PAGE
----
And rightly so.
Here was this working mother of five who didn’t just sit on the sidelines of politics, she got involved — first in her community as a mayor and later as the state’s governor.
But somewhere along the way, she lost her appeal to the masses. She’s still losing it and for one who was once thought a shoe-in for the presidential race on the Republican side in 2012, her popularity seems on a downward spiral over her latest headline grab.
On Friday, the governor announced she would not run for re-election. It might have been OK had she stopped there. But she went on to say she will resign July 26 with more than a year left on her term because she doesn’t want to be a lame duck.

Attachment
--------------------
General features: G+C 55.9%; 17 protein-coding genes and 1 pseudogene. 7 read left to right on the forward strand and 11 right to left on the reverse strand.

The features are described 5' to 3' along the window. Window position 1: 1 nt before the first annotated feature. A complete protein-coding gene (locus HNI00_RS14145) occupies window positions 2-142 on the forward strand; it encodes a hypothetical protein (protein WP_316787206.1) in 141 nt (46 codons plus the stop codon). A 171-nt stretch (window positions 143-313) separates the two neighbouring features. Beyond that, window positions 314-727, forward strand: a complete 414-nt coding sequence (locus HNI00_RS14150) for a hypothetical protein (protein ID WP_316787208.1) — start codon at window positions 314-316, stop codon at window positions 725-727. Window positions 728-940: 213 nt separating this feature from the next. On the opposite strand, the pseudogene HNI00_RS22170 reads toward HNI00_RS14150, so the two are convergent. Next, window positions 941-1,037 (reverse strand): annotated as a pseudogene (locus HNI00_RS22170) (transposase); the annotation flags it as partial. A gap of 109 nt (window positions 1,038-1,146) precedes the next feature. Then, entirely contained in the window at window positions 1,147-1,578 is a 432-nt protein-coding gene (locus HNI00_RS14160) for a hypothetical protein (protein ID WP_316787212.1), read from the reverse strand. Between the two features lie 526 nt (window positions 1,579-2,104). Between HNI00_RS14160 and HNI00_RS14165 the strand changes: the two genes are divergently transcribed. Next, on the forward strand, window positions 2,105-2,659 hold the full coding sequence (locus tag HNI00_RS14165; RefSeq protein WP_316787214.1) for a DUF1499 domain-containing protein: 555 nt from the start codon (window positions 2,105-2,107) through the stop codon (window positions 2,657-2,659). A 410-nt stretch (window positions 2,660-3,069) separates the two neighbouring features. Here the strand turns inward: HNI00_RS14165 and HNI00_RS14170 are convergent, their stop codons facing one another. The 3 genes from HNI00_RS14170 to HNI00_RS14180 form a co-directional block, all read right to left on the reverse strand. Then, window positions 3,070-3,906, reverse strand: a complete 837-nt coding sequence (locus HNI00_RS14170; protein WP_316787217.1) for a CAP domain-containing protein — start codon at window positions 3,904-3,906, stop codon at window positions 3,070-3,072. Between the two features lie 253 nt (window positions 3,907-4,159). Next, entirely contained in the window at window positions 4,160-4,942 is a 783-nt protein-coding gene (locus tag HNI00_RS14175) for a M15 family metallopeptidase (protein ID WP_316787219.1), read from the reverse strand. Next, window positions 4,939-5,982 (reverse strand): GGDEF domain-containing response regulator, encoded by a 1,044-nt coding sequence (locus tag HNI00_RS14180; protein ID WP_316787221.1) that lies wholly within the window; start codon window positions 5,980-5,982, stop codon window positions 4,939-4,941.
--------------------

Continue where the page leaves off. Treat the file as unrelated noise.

If that were the thinking of every governor, four-year terms would be a thing of the past across this country. The people of Alaska elected her to a four-year term and with no higher office to give it up for, off she rides into the sunset, casting blame on others she passes by.
It’s the media’s fault. It’s the fault of a long list of ethics investigations surrounding her. It’s the self-portrait of a maverick bucking a system of junkets and lame duck ineffectiveness.
For someone who bills herself as straight talking, we find her words erratic. There is an easier way to bypass junkets. Don’t go on them.
And it is simpler not to be labeled a quitter if you simply don’t quit.
Palin’s behavior seems calculated, but no one knows the real impetus for it yet. She’s certainly not telling her constituents in Alaska or the American public.
If it is her strategy to run for president or move on to something else, she needs to go ahead and say it straight. Excuses rather than explanations fall well short of what she owed Alaskans who elected her a full-term governor of their state.
And it is woefully shy of what she owes the American public if she does indeed make a presidential bid in 2012.